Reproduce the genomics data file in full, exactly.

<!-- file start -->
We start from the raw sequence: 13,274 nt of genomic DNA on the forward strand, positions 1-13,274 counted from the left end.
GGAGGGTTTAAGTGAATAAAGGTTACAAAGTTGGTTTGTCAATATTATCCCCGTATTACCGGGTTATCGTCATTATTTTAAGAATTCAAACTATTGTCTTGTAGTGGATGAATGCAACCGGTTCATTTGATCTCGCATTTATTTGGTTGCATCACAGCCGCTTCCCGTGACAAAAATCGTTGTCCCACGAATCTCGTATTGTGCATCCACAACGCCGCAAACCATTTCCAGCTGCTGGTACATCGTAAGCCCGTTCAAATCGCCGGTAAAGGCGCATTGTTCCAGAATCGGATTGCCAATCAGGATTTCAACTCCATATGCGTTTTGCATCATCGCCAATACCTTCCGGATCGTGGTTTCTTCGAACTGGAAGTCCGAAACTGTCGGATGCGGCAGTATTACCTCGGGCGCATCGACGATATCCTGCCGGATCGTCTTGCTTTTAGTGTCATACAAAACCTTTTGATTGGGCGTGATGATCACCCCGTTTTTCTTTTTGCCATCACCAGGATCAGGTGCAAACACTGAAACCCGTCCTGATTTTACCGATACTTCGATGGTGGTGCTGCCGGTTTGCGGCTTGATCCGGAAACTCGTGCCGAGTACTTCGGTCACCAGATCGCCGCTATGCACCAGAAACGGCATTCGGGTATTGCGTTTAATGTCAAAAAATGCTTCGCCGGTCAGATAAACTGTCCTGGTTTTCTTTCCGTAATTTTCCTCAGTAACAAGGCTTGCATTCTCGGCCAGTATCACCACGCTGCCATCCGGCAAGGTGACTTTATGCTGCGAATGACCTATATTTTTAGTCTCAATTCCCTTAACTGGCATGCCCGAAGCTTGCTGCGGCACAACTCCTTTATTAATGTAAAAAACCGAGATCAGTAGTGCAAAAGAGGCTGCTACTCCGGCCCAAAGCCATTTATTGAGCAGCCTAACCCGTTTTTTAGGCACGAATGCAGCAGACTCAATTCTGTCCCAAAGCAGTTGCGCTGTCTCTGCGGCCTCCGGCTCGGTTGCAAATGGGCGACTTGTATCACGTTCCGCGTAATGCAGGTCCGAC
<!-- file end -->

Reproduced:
We start from the raw sequence: 13,274 nt of genomic DNA on the forward strand, positions 1-13,274 counted from the left end.
GGAGGGTTTAAGTGAATAAAGGTTACAAAGTTGGTTTGTCAATATTATCCCCGTATTACCGGGTTATCGTCATTATTTTAAGAATTCAAACTATTGTCTTGTAGTGGATGAATGCAACCGGTTCATTTGATCTCGCATTTATTTGGTTGCATCACAGCCGCTTCCCGTGACAAAAATCGTTGTCCCACGAATCTCGTATTGTGCATCCACAACGCCGCAAACCATTTCCAGCTGCTGGTACATCGTAAGCCCGTTCAAATCGCCGGTAAAGGCGCATTGTTCCAGAATCGGATTGCCAATCAGGATTTCAACTCCATATGCGTTTTGCATCATCGCCAATACCTTCCGGATCGTGGTTTCTTCGAACTGGAAGTCCGAAACTGTCGGATGCGGCAGTATTACCTCGGGCGCATCGACGATATCCTGCCGGATCGTCTTGCTTTTAGTGTCATACAAAACCTTTTGATTGGGCGTGATGATCACCCCGTTTTTCTTTTTGCCATCACCAGGATCAGGTGCAAACACTGAAACCCGTCCTGATTTTACCGATACTTCGATGGTGGTGCTGCCGGTTTGCGGCTTGATCCGGAAACTCGTGCCGAGTACTTCGGTCACCAGATCGCCGCTATGCACCAGAAACGGCATTCGGGTATTGCGTTTAATGTCAAAAAATGCTTCGCCGGTCAGATAAACTGTCCTGGTTTTCTTTCCGTAATTTTCCTCAGTAACAAGGCTTGCATTCTCGGCCAGTATCACCACGCTGCCATCCGGCAAGGTGACTTTATGCTGCGAATGACCTATATTTTTAGTCTCAATTCCCTTAACTGGCATGCCCGAAGCTTGCTGCGGCACAACTCCTTTATTAATGTAAAAAACCGAGATCAGTAGTGCAAAAGAGGCTGCTACTCCGGCCCAAAGCCATTTATTGAGCAGCCTAACCCGTTTTTTAGGCACGAATGCAGCAGACTCAATTCTGTCCCAAAGCAGTTGCGCTGTCTCTGCGGCCTCCGGCTCGGTTGCAAATGGGCGACTTGTATCACGTTCCGCGTAATGCAGGTCCGAC